We also uncovered all the Disney VHS tapes from my childhood, in those trademark big puffy white boxes, all of which went directly to Salvation Army. The real thrill, though, was finding the bootleg copy of The Lion King that Dad tracked down for me and Rachel, within a month of the original coming out in theaters. At the time, it was a super-human power to get a popular movie so quickly. I remember being so astounded with Dad when he brought that tape home one day.
We found more ties today, too. Chris immediately spotted the “Constitution” tie and asked if he could have that one. I was happy to give it to him. I know Rachel will be glad to see the Salvador Dali tie. As for the rest, probably at least 50 or so other ties, I’m hoping my seamstress can turn them into a skirt. That’s a project for later, though.
This week, we may be able to get an appointment with someone who can look over the stamp collection and tell us if it’s worth anything. Right now, the stamps are just sitting in their commemorative folders in one gigantic box. Whatever they’re worth, it would be nice to have them out of the way.
So much of Dad’s collections of collections just blow my mind. I don’t think he was ever really enthusiastic about stamps, but he thought they might be valuable someday, so he collected them. The same could be said of the coins and sadly, probably even the comic books. Aside from the Neil Gaiman comics and a few big graphic novel collections, I doubt Dad read all of the comics in the 20 long boxes.

February 23, 2012

Yesterday we took an unplanned, midweek trip to the storage unit, because one of Chris’s friends works for someone who was willing to look at the stamp collection. We unearthed a box large enough to fit a microwave inside, filled to the brim with commemorative stamp folders. The friend’s boss, who also works with jewelry and coins, told me they were essentially worthless, and that the only stamps of any value anywhere are from before 1914.
I can understand Mom’s frustration with Dad better now, all those years ago when she wanted to start saving for college educations for both me and Rachel. Apparently there was a type of account parents could sign up for that would lock in college tuition rates at their current prices. Mom was really in favor of a plan that would allow us to go to college in 1987 dollars, but Dad vetoed that plan. He didn’t believe in saving money because if the government collapsed, money would be worthless. Better to invest in physical objects, he believed, like coins, stamps, Star Wars action figures … Apparently he promised Mom he would start selling his collections of collections when we were ready for college.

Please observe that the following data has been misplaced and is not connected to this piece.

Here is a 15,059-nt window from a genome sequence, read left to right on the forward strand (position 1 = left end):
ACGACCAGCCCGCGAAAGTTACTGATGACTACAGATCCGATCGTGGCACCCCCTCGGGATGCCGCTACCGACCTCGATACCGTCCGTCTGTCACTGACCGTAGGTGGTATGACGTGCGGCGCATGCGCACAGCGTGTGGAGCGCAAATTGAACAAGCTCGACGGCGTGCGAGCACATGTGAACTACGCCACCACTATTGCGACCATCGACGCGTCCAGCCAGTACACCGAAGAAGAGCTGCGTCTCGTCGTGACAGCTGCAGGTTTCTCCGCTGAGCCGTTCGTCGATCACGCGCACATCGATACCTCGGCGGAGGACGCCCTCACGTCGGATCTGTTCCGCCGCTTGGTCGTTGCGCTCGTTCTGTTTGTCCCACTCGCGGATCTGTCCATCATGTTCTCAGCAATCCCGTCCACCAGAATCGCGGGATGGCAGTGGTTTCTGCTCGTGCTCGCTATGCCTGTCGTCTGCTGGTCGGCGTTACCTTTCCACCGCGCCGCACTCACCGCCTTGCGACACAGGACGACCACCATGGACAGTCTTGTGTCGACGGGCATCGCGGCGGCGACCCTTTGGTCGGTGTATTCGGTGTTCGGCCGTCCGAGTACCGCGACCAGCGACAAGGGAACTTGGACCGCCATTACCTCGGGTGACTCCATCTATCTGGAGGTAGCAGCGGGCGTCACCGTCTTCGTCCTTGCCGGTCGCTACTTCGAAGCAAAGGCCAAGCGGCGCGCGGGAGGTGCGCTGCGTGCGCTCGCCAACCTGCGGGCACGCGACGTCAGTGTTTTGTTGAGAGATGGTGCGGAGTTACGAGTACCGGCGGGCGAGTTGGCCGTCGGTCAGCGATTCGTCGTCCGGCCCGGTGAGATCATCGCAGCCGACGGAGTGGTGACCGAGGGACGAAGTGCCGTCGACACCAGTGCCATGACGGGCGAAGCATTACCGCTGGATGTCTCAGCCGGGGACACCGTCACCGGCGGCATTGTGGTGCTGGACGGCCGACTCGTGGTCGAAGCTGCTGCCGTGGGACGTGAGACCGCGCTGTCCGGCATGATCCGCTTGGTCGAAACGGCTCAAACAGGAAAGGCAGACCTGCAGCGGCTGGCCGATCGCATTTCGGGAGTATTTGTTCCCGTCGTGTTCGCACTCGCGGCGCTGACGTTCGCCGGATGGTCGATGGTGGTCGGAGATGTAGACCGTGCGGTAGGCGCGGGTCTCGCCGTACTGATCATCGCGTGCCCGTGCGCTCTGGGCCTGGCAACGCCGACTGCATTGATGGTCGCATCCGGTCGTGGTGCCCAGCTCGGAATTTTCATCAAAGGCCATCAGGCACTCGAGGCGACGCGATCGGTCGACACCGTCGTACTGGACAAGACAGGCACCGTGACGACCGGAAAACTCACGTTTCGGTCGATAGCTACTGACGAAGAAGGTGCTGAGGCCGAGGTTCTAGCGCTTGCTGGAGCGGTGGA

I’m not even really upset about Dad’s lack of realistic planning for mine and Rachel’s futures, but what I am upset about is Dad’s lack of common sense. I got the impression after looking at these stamps that they amounted to little more than Beanie Babies – lots of hype, lots of rabidly enthusiastic people loudly exclaiming how they would appreciate in value, and ultimately, a flood of products sold to the gullible. Just like a Beanie Baby that sells for $25, $50, or $100, the people who bought these stamps were buying them for “someday” when they would become valuable. Meanwhile, the actual valuable stamps (and Beanie Babies) were way out of their reach. (I just looked on ebay – there are Princess Diana Beanie Babies going for upwards of $100,000!)
And for someone who was concerned with the supposedly imminent collapse of the US government, Dad sure didn’t do much to prepare for it. Sure he had a box of gold coins and a few guns (which were stolen after his death and before our arrival). But he didn’t even have the basic supplies recommended for a 3 day power outage, let alone a full-on, end-of-the-world scenario. He had a few cans in the pantry, but no water. He had 4 cars, but no backup gasoline, no generators. He had enough books to restart a library, but he surrounded himself with people who had no use for learning. He lived in a city where vacant lots could be bought for $1, but he rented an apartment from a sleazy criminal who trafficked stolen TVs out of the garage. And he had access to my grandparents’ bizarre zoo/farm/compound, but he never planted a single edible crop and had no idea what edible plants might have been growing in their 10 acres of forest.
I love my Dad, but the more I dig through the storage unit, the more his life is becoming a course in What Not To Do. I could open up the storage unit and teach classes! Possible topics –
How Not to Hoard Useless Crap
How Not to Store Books So They Get All Mildewy and Unusable
How Not to Own 50 Sport coats
How Not to Trust People Who Will Steal Your Stuff When You Die Unexpectedly